Edinburgh, Fife & East Scotland

Warm-bodied fish 'swim twice as fast as cold-bodied species'

Shark speed sensor Image copyright St Andrews University
Image caption The team collected their own data by attaching speed sensors to sharks in Alaska, the Bahamas and the central Pacific

Warm-bodied fish, such as the Great White shark, can swim more than twice as fast as cold-bodied species, according to new research.

It is thought their warmer muscle temperatures enhance power output.

St Andrews University was part of a team which found that the increased swim speeds allowed warm-bodied fish to migrate large distances in a shorter time.

This means they can take advantage of seasonal changes in food supplies.

Warm-bodied fish were found to be able to swim at cruising speeds 2.7 times faster than other similar sized cold-bodied species.

The scientists compared the Great White shark with cold-bodied species of shark such as the Oceanic Grey Reef shark and the Oceanic White Tip shark.

Image copyright St Andrews University
Image caption The Great White shark is warm-bodied

The findings are published in the Proceedings of the National Academy of Sciences.

Dr Yuuki Watanabe of the National Institute of Polar Research in Japan, who led the study, said they had been trying to establish why the "unique evolution" of the warm-bodied species had taken place.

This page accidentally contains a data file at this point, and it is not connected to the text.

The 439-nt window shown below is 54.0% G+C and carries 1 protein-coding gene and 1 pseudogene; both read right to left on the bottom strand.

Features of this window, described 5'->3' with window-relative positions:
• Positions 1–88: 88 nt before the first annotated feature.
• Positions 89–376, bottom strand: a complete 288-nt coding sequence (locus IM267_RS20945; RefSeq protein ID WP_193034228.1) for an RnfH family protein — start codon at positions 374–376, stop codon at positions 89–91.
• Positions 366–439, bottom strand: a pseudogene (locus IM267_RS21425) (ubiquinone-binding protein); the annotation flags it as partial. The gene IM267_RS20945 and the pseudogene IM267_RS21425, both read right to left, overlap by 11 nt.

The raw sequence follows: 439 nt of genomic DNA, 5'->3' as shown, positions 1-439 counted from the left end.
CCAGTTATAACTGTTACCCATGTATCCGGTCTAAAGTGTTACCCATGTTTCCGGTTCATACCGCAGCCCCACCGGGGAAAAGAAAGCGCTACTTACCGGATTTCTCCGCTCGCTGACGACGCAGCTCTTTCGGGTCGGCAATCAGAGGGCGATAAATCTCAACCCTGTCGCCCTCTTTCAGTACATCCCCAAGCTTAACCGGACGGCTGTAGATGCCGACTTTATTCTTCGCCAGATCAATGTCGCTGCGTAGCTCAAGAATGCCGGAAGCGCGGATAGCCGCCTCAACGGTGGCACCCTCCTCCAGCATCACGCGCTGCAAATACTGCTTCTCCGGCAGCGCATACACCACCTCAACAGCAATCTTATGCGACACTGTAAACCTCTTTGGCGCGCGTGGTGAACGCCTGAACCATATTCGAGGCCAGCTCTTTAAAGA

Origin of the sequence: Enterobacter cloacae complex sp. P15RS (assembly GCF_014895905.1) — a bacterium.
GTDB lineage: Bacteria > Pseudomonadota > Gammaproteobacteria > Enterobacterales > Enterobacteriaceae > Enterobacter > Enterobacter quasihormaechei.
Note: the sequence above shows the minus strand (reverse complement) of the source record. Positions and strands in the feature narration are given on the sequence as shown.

"In other words, what kind of advantages do the fish gain from being warm-bodied?" he said.

Dr Yannis Papastamatious of the University of the St Andrews' Scottish Oceans Institute was one of the researchers involved in the study.

Image copyright St Andrews Univerisity
Image caption The Oceanic Grey Reef shark is cold-bodied

The team gathered and analysed data from previous studies as well as collecting their own data by attaching speed sensors to sharks in Alaska, the Bahamas and the central Pacific, to compare swim speeds of warm and cold-bodied fish.

Dr Papastamatious said: "Fishes are generally considered cold-bodied in that their body temperatures are very similar to that of the water they reside in.

"However, amazingly a small number of tunas and sharks, including white sharks, have evolved the ability to maintain their body temperatures higher than the surrounding water - sometimes up to 20C warmer.

"We found that on average, warm-bodied fishes can swim almost 2.7 times as fast as cold blooded species, likely because the warmer muscle temperatures enhances power output.

"As such these animals can swim to distant locations and back again which may allow them to take advantage of seasonal pulses in food or other resources.

"Our study provides a potential explanation for the evolution of endothermy (being warm-bodied) in fishes."

Image copyright St Andrews University
Image caption The Oceanic White Tip shark is cold-bodied

Related Internet links

The BBC is not responsible for the content of external Internet sites